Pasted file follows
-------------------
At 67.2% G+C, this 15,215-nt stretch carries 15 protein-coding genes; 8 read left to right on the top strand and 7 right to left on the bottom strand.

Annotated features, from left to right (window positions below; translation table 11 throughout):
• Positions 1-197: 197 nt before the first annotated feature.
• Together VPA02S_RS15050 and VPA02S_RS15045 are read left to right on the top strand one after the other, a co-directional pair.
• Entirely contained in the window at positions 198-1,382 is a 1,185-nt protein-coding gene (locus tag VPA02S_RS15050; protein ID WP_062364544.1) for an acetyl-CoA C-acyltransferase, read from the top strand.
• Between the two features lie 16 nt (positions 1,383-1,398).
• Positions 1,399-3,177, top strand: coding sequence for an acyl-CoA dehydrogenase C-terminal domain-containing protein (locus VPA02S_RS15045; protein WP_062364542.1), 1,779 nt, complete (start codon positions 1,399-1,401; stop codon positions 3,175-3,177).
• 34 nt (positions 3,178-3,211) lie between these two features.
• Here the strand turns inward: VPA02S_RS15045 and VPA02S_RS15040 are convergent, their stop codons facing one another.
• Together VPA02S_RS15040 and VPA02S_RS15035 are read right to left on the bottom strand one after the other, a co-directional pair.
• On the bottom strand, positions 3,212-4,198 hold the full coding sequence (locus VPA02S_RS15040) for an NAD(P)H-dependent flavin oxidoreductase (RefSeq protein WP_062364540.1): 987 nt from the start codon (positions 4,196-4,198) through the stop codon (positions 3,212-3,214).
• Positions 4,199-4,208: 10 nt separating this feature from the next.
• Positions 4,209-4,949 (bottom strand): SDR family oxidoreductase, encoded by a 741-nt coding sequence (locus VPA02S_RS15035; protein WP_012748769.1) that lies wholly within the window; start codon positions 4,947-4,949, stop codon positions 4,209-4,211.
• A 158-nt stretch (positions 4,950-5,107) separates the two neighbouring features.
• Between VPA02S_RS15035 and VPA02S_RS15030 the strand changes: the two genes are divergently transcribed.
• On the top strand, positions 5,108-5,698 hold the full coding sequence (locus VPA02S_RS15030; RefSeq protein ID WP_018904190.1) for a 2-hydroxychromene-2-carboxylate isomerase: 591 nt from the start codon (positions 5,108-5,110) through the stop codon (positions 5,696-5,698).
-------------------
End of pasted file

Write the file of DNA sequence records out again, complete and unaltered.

At 67.2% G+C, this 15,215-nt stretch carries 15 protein-coding genes; 8 read left to right on the top strand and 7 right to left on the bottom strand.

Annotated features, from left to right (window positions below; translation table 11 throughout):
• Positions 1-197: 197 nt before the first annotated feature.
• Together VPA02S_RS15050 and VPA02S_RS15045 are read left to right on the top strand one after the other, a co-directional pair.
• Entirely contained in the window at positions 198-1,382 is a 1,185-nt protein-coding gene (locus tag VPA02S_RS15050; protein ID WP_062364544.1) for an acetyl-CoA C-acyltransferase, read from the top strand.
• Between the two features lie 16 nt (positions 1,383-1,398).
• Positions 1,399-3,177, top strand: coding sequence for an acyl-CoA dehydrogenase C-terminal domain-containing protein (locus VPA02S_RS15045; protein WP_062364542.1), 1,779 nt, complete (start codon positions 1,399-1,401; stop codon positions 3,175-3,177).
• 34 nt (positions 3,178-3,211) lie between these two features.
• Here the strand turns inward: VPA02S_RS15045 and VPA02S_RS15040 are convergent, their stop codons facing one another.
• Together VPA02S_RS15040 and VPA02S_RS15035 are read right to left on the bottom strand one after the other, a co-directional pair.
• On the bottom strand, positions 3,212-4,198 hold the full coding sequence (locus VPA02S_RS15040) for an NAD(P)H-dependent flavin oxidoreductase (RefSeq protein WP_062364540.1): 987 nt from the start codon (positions 4,196-4,198) through the stop codon (positions 3,212-3,214).
• Positions 4,199-4,208: 10 nt separating this feature from the next.
• Positions 4,209-4,949 (bottom strand): SDR family oxidoreductase, encoded by a 741-nt coding sequence (locus VPA02S_RS15035; protein WP_012748769.1) that lies wholly within the window; start codon positions 4,947-4,949, stop codon positions 4,209-4,211.
• A 158-nt stretch (positions 4,950-5,107) separates the two neighbouring features.
• Between VPA02S_RS15035 and VPA02S_RS15030 the strand changes: the two genes are divergently transcribed.
• On the top strand, positions 5,108-5,698 hold the full coding sequence (locus VPA02S_RS15030; RefSeq protein ID WP_018904190.1) for a 2-hydroxychromene-2-carboxylate isomerase: 591 nt from the start codon (positions 5,108-5,110) through the stop codon (positions 5,696-5,698).